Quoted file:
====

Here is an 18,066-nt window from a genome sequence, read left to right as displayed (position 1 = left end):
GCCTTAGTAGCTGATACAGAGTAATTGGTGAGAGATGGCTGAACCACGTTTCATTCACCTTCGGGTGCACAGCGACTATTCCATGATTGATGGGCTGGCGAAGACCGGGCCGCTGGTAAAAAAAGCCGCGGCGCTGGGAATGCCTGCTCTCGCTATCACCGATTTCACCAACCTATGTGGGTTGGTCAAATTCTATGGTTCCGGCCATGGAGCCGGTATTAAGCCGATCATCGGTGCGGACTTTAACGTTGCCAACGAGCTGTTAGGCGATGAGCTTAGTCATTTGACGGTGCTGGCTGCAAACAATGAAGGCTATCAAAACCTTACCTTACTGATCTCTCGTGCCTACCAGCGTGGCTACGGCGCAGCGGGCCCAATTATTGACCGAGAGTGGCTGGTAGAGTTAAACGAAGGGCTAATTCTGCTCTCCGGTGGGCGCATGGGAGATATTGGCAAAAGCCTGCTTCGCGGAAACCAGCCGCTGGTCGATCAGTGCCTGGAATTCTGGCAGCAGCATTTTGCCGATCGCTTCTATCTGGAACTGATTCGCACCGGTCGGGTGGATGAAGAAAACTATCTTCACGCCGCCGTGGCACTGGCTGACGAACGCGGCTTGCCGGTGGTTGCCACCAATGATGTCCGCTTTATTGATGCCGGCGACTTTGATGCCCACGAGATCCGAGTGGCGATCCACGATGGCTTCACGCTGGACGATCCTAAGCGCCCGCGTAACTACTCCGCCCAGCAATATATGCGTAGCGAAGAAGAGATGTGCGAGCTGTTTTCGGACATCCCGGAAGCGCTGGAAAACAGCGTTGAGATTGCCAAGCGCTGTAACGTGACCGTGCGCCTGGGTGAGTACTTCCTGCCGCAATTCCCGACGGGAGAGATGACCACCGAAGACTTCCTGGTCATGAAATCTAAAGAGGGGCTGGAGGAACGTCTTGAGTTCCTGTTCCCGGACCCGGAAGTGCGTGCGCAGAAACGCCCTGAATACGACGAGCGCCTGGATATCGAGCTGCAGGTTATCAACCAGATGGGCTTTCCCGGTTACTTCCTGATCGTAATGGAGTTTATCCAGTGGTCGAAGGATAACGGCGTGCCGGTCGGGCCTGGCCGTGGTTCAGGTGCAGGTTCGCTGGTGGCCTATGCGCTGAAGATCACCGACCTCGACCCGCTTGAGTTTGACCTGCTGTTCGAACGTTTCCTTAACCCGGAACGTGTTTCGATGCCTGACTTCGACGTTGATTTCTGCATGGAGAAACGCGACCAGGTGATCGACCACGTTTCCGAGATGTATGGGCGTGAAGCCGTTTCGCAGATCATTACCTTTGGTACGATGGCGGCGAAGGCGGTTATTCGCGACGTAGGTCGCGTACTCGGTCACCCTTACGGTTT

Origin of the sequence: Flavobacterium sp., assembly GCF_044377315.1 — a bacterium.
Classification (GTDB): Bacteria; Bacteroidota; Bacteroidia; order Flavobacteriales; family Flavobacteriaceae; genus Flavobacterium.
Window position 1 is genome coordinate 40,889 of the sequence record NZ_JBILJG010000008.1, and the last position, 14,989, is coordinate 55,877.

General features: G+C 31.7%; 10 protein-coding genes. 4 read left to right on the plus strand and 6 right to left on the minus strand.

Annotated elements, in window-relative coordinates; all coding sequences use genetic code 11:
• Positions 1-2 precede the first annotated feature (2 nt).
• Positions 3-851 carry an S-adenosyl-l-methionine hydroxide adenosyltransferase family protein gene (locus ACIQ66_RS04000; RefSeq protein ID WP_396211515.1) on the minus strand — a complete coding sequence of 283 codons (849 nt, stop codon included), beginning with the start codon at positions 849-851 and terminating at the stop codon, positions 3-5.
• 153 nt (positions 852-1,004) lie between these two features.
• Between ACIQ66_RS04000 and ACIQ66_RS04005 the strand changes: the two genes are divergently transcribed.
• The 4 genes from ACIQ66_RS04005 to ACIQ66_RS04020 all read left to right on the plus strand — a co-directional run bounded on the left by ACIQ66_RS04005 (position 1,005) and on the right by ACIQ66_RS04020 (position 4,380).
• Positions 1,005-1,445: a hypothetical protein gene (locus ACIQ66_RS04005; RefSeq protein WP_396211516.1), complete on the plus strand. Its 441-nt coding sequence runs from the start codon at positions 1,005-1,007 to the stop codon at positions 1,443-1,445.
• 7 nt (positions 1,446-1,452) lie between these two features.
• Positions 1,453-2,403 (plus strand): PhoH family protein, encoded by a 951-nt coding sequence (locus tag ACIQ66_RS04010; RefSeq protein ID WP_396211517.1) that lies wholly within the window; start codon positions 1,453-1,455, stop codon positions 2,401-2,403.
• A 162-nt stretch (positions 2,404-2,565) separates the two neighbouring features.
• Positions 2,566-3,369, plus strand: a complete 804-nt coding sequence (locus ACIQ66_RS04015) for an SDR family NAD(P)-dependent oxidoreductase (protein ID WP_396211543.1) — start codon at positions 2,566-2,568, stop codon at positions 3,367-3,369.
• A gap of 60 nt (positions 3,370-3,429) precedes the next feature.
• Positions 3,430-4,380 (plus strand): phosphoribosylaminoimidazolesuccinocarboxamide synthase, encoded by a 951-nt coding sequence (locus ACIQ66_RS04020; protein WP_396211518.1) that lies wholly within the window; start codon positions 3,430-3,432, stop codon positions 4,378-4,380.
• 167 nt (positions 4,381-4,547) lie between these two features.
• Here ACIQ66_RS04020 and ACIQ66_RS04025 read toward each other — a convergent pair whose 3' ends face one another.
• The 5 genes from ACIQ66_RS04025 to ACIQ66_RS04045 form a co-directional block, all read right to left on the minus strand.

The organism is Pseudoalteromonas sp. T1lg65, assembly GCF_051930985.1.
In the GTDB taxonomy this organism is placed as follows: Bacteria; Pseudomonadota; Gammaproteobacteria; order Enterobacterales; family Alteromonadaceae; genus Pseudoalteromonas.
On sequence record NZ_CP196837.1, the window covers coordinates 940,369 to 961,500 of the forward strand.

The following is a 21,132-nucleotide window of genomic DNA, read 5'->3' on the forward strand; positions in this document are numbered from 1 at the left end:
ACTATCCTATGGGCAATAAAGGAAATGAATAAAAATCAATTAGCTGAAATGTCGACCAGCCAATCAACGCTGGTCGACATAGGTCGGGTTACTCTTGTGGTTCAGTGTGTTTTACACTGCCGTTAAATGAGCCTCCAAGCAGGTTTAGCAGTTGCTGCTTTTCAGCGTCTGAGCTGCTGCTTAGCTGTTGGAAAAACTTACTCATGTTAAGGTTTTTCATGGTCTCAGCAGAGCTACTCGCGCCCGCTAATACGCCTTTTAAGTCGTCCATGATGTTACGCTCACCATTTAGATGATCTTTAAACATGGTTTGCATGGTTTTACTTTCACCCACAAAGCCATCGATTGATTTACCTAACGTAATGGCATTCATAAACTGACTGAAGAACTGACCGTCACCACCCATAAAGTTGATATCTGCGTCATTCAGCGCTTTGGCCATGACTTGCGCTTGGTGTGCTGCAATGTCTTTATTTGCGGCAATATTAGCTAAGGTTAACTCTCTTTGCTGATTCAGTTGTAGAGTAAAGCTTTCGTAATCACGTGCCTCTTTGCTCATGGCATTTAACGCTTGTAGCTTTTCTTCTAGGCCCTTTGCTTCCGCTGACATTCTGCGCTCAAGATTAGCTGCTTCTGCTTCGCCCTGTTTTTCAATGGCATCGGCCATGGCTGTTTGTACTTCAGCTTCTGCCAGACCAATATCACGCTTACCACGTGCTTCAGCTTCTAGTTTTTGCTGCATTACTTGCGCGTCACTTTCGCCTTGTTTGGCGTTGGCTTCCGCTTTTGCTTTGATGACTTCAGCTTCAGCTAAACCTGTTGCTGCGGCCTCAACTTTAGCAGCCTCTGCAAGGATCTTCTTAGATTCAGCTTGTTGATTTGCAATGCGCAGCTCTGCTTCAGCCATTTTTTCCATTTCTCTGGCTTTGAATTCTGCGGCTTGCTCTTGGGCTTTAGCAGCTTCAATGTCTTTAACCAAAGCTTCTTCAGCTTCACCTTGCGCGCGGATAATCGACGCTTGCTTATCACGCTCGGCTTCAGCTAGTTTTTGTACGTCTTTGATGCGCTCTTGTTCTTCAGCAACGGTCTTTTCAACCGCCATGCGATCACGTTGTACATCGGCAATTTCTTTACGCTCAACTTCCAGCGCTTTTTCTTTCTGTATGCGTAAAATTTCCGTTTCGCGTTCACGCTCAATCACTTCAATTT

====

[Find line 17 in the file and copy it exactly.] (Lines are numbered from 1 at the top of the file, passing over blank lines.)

• Positions 2,566-3,369, plus strand: a complete 804-nt coding sequence (locus ACIQ66_RS04015) for an SDR family NAD(P)-dependent oxidoreductase (protein ID WP_396211543.1) — start codon at positions 2,566-2,568, stop codon at positions 3,367-3,369.